The liver enzymes are elevated, now what?
What should I do about that ALT? What about the massively increased ALP in that old Labrador retriever? Elevated liver enzyme activity is one of the most common abnormalities seen on routine chemistries. Yet, many veterinarians feel a bit perplexed as to the most logical way to approach diagnosing a dog or cat with elevated liver enzymes (SAM-e and a recheck?). What are the most common causes of liver disease in dogs and cats? What’s a cost-effective way to approach diagnosing these cases? In this webinar we will look at how best to practically approach elevated liver enzymes on general chemistry. We will include toxicity, neoplasia, cholangitis complex, biliary diseases, chronic hepatitis, and some breed-specific hepatopathies. We will look at various options for diagnostics including imaging and special chemistries as well as indications for when it’s critical to get that all-important liver biopsy!
Recording from 23.08.2018
Dr Aaron Herndon DVM, PhD, Dipl ACVIM (SAIM)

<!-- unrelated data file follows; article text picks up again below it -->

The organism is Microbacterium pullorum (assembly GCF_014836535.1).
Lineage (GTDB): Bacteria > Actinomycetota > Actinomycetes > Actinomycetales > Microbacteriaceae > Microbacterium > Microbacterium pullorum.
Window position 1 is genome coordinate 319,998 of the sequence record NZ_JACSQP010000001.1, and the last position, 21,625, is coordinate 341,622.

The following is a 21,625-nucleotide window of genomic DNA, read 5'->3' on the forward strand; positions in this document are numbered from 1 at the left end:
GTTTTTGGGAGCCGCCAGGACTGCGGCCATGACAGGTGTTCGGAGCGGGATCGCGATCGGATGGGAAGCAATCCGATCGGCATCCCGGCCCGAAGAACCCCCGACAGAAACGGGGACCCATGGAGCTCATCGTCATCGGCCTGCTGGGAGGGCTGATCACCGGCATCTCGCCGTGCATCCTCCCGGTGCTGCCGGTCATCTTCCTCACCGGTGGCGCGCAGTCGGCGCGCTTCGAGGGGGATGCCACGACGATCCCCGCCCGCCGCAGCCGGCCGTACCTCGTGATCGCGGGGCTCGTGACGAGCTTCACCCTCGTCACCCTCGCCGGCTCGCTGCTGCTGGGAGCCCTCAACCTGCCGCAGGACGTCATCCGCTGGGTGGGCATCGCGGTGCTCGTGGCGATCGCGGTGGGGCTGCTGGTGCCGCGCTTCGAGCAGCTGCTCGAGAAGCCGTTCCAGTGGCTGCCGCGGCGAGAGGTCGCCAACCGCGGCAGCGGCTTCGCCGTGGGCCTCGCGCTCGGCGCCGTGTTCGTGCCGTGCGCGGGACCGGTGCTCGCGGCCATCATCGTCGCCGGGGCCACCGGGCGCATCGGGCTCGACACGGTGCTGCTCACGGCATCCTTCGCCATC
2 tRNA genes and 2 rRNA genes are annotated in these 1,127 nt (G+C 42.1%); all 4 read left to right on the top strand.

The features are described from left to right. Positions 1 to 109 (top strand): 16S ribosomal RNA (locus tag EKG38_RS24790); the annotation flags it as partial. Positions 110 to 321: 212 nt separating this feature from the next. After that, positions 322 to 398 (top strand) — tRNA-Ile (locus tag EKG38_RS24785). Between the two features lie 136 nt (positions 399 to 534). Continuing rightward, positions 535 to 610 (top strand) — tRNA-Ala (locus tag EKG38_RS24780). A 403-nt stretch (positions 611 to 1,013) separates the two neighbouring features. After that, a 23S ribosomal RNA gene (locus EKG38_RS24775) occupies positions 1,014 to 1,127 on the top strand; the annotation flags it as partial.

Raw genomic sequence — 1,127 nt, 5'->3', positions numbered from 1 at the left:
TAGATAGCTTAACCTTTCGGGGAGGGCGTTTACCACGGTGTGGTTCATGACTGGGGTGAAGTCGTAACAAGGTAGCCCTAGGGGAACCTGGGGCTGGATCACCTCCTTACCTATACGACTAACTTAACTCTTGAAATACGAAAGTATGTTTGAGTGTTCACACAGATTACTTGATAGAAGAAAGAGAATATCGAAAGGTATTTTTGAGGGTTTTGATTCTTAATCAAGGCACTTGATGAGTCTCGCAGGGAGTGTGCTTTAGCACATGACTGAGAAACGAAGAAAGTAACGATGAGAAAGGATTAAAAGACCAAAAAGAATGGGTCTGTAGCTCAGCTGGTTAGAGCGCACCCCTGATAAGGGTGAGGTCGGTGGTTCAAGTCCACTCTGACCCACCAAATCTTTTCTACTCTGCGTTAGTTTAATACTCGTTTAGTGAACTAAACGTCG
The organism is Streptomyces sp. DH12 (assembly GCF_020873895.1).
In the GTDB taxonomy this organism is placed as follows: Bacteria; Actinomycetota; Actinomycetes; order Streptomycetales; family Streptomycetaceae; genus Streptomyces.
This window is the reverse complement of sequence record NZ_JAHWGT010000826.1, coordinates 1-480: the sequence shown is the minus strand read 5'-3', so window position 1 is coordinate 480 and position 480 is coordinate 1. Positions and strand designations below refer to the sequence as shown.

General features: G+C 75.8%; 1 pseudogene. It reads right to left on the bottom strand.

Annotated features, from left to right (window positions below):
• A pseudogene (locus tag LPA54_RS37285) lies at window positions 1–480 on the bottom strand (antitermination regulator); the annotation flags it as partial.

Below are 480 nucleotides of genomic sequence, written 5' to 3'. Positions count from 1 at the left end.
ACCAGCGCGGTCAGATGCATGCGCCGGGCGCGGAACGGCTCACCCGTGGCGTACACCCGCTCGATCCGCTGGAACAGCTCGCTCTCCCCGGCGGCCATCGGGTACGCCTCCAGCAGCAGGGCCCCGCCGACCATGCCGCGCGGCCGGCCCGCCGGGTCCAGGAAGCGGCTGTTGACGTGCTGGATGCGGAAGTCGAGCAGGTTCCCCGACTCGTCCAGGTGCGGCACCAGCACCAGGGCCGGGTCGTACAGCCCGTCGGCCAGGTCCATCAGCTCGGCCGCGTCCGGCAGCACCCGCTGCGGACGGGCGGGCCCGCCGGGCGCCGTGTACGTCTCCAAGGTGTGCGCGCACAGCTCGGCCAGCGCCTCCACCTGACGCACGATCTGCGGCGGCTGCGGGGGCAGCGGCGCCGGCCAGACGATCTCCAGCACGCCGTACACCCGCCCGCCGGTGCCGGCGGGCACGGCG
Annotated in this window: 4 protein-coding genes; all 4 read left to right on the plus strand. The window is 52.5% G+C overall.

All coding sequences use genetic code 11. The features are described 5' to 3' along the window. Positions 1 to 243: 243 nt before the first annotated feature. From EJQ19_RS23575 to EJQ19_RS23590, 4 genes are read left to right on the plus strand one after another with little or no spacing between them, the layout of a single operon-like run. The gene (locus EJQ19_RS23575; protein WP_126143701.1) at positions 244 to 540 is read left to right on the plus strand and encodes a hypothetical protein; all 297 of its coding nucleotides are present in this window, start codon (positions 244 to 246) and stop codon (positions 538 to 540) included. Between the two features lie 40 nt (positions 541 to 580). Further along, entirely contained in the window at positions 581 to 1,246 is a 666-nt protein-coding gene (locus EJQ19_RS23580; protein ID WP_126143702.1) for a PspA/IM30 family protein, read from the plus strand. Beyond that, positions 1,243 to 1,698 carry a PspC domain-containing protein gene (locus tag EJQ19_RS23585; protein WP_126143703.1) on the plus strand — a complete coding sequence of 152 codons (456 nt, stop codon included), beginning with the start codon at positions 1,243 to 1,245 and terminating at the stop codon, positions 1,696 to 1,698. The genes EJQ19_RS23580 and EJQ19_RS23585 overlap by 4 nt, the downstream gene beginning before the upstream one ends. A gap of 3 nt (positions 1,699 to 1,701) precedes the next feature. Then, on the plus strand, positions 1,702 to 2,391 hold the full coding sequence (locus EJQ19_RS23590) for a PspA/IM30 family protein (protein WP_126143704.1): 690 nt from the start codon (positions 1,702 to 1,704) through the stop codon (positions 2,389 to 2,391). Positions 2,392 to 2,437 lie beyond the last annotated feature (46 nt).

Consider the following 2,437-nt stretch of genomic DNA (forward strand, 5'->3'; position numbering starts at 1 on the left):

Aaron is originally from the USA where he completed his DVM from Texas A&M University in 1998. After spending a few years in the US Army Veterinary Corps, Aaron spent the next 10 years in small animal private practice in Connecticut and Texas. During this time, he practiced emergency-exclusive, general, and exotic animal practice. Aaron always wanted to focus on teaching and clinical research, so in 2010 he returned to academia to pursue a combined PhD and Small Animal Internal Medicine residency at Oklahoma State University in Stillwater, Oklahoma. The focus of his graduate research was in feline diabetes and novel treatments for the disease. He joined the faculty at the University of Queensland School of Veterinary Science in 2015 where he is a Senior Lecturer in Small Animal Internal Medicine. Aaron’s clinical research focus is in the field of endocrinology.